Another agency with fuel economy ratings is the California Air Resources Board CARB. CARB offers a lookup site for the past 10 years of vehicles. The site lists detailed smog and global warming scores as well.
There are other car enthusiast type sites that may make and report some of their own quantities and parameters. However, the Federal government actually measures the quantities and parameters for a large number of vehicles using standard methods. As the sign sometimes says regarding vehicle mpg: “actual results may vary."
Your actual mpg will depend on the year, design, weight, maintenance, and driving style. Big heavy cars, trucks, and SUVs still get pretty lousy gas mileage. Small, light, well designed and built cars get the best mileage. However, it is important to maintain your vehicle to specification for the best mpg. Driving style is how fast you accelerate and stop…all day long. If you want to race around, it will burn a lot more gas, and put a lot more wear and tear on your rig. Take it easy for the best mpg.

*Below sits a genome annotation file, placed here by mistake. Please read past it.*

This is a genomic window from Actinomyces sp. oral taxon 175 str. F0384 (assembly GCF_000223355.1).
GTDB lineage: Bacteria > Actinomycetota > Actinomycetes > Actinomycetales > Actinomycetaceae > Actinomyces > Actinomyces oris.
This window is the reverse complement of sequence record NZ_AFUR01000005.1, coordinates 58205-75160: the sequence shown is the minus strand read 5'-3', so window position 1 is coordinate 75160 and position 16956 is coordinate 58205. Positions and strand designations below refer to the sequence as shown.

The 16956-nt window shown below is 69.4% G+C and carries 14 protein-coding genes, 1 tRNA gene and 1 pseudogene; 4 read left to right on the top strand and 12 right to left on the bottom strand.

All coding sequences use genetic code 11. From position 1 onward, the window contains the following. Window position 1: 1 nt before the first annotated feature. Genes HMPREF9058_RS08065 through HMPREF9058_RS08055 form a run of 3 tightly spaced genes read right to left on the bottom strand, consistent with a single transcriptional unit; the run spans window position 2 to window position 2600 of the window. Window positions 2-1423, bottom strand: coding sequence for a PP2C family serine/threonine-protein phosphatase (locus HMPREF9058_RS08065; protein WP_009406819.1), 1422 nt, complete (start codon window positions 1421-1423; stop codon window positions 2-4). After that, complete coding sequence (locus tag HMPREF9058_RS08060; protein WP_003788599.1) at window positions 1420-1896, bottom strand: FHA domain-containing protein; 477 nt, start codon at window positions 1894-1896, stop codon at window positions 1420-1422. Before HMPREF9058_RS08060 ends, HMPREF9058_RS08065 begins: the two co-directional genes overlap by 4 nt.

Vehicle mpg is well documented by government agencies like the US EPA. You can look up just about any production car made in the past 25 years. Fuel economy ratings are given.
Interestingly average miles per gallon of cars in the US only improved from 14 mpg in 1923 to just 17.4 mpg in 2008. This according to the University of Michigan.
Alternatively, there are a few MPG champs: How about the Cal Poly "Black Widow." This car tips the scales at 96lb (44kg), and tops out at around 30mph (50kph). The Widow is powered by a tuned 3hp Honda 50 engine. The first run of the car yielded 861 mpg (366km/L). A recent run returned 2,752 mpg or 1170 km/L.
Lets compare this to an electric vehicle. Take a stock 220 lb (100kg) electric scooter.
This is an electric scooter with a 1,500 Watt (2hp) motor. The scooter uses 30 Watt Hours per mile of travel. There are about 36,600 Watt hours of energy in a gallon of gasoline (wiki).